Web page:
It’s a specialisation. As would be a very small brain & a very thick skull. Useful if trying to shell tortoises with the forehead. If confronted by a pressing lunch need, which would the intelligent choose?

  30. So Much For Subtlety

    bloke (not) in spain – “you’re simply assigning a yardstick – higher level cognitive function – to an otherwise undefined value – intelligence – & saying having one proves possession of t’other.”

    Well you could argue that the two are separate. But the point would still hold. There is something going on here. Whether or not intelligence is measurable, or is a good indicator of anything, or exists at all, men do better than women in the real world. It would be nice if we were allowed to discuss why this is. But we are not. This is despite 40 years of affirmative action and discrimination against males in the Western world as well.

    “Apply a different yardstick – ability to walk & chew gum at the same time – and what happens to your higher cognitive thinkers?”

    Well that is a good point.

    “It’s a specialisation. As would be a very small brain & a very thick skull. Useful if trying to shell tortoises with the forehead. If confronted by a pressing lunch need, which would the intelligent choose?”

    IQ is a remarkably good measure of a lot of things. I am dubious about what exactly it measures, but it is an excellent predictor of academic success for instance. But it is also an excellent predictor of, for instance, being a good truck driver. I am not sure IQ tests measure intelligence, but whatever they do measure is important to how a vast range of people do their jobs. Some people at the top end might be too smart to know their ar$e from their elbow, but on the whole, “intelligence” matters in pretty much everything we do. Most criminals, for instance, are caught because they do really dumb things by all accounts.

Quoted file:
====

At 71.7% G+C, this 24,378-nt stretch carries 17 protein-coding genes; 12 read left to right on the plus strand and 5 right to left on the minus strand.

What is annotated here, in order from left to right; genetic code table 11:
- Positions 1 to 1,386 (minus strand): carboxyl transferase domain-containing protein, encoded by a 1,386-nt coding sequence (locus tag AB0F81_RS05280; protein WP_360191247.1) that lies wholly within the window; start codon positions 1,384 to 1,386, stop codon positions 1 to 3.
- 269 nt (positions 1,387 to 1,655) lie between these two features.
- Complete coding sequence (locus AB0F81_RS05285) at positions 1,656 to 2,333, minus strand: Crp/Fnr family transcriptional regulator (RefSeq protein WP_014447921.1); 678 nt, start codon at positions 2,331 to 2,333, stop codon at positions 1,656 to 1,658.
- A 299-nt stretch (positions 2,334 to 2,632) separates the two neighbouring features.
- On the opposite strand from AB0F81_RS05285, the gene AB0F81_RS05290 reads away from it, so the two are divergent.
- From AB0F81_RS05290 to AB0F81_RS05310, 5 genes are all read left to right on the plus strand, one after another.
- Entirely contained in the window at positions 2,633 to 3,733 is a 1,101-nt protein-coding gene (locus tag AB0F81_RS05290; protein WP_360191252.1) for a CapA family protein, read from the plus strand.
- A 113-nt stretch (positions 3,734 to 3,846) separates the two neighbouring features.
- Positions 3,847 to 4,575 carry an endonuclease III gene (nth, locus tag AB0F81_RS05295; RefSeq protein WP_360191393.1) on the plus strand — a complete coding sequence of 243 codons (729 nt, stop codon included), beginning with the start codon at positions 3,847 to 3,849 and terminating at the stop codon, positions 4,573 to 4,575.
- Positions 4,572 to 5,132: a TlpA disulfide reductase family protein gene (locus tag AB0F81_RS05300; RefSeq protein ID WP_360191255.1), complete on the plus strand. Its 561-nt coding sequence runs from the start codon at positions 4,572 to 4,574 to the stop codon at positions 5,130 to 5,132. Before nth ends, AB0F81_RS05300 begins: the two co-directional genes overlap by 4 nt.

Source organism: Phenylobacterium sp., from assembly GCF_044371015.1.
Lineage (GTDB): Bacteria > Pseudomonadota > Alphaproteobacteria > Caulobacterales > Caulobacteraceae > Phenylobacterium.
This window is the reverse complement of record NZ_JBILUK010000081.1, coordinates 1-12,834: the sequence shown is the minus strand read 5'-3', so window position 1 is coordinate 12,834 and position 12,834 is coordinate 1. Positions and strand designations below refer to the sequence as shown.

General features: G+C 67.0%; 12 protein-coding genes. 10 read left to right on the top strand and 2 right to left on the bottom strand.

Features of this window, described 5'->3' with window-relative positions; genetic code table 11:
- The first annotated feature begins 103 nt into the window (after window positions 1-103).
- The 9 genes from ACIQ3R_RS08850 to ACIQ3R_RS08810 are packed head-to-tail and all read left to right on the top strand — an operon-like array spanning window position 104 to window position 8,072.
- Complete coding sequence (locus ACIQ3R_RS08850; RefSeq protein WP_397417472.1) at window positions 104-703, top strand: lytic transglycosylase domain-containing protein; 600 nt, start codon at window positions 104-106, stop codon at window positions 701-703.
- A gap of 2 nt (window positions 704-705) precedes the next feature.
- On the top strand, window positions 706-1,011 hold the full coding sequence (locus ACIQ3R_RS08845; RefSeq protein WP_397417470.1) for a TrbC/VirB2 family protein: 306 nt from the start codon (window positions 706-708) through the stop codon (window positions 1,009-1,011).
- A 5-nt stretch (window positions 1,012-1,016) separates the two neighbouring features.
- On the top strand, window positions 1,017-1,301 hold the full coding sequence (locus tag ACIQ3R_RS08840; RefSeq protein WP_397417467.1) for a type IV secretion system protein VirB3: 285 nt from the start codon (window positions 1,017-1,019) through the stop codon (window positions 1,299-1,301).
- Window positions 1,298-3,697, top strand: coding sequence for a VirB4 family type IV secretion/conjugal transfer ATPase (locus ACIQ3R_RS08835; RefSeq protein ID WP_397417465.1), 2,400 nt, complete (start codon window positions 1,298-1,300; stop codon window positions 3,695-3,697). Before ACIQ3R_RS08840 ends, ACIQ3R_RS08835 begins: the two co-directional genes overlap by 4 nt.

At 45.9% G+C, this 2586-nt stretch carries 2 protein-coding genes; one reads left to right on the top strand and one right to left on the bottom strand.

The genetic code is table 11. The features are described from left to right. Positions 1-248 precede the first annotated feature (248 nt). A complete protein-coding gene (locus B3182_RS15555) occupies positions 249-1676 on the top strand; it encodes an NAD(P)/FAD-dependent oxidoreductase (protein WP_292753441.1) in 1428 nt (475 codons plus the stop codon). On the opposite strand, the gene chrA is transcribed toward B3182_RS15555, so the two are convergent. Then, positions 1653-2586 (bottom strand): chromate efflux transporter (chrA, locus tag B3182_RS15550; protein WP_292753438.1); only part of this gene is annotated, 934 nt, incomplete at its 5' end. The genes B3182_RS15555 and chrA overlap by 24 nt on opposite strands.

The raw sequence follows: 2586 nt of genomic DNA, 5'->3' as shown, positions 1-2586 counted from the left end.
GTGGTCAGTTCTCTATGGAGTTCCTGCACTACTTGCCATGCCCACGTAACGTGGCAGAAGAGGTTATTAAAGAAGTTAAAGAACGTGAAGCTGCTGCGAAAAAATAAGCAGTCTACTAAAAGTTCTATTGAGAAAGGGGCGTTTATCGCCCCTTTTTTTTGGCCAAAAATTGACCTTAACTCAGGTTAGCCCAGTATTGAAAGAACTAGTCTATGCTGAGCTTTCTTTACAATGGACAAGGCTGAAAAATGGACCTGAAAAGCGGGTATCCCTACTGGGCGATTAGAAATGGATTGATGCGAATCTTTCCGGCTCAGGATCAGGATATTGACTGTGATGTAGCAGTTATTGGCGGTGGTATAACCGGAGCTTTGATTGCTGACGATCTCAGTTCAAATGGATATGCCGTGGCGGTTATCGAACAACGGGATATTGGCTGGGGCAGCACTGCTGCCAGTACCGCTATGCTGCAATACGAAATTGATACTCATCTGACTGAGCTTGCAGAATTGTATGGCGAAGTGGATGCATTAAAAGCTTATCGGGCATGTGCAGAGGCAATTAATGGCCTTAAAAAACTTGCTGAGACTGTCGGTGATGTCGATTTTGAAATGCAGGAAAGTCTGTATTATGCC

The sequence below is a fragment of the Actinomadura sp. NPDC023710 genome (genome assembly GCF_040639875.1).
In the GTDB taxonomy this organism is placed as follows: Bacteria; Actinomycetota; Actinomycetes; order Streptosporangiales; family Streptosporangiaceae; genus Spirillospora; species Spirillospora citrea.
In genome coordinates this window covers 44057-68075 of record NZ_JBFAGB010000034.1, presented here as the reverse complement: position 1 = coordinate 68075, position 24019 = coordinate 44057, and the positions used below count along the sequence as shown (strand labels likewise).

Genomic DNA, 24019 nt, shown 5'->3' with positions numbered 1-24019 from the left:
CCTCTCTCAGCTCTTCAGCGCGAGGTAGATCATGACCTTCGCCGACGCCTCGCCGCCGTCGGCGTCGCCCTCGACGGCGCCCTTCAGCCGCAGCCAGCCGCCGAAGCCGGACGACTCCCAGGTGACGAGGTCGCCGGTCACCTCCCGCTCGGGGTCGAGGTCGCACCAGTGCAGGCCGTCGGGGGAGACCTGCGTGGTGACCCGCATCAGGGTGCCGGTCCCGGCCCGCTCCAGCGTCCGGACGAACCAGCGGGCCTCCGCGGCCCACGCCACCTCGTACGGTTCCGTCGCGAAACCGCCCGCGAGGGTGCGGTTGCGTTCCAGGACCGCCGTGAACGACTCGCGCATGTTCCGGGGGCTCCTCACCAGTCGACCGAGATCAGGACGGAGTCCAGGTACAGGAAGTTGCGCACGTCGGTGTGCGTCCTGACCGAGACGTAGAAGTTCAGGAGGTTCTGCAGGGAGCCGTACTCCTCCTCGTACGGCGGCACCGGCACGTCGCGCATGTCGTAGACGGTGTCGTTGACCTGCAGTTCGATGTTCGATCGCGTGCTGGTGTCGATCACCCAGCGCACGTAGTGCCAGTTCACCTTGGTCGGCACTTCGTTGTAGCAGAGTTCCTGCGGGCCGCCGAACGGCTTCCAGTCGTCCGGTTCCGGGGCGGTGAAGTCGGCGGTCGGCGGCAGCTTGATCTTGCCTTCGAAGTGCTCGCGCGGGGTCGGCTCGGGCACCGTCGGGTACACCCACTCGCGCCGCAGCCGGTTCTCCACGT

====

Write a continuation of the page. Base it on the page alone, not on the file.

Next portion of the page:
31. SMFS

    “The fact is women do not excel at any profession requiring higher level cognitive function. Not anywhere in the world. Men dominate those fields. The more the field demands intelligence, the fewer women there are in it.”

    Medicine, law…?
    What probably have held women back are menstruation and pregnancy, not ‘sexism’.

  32. So Much For Subtlety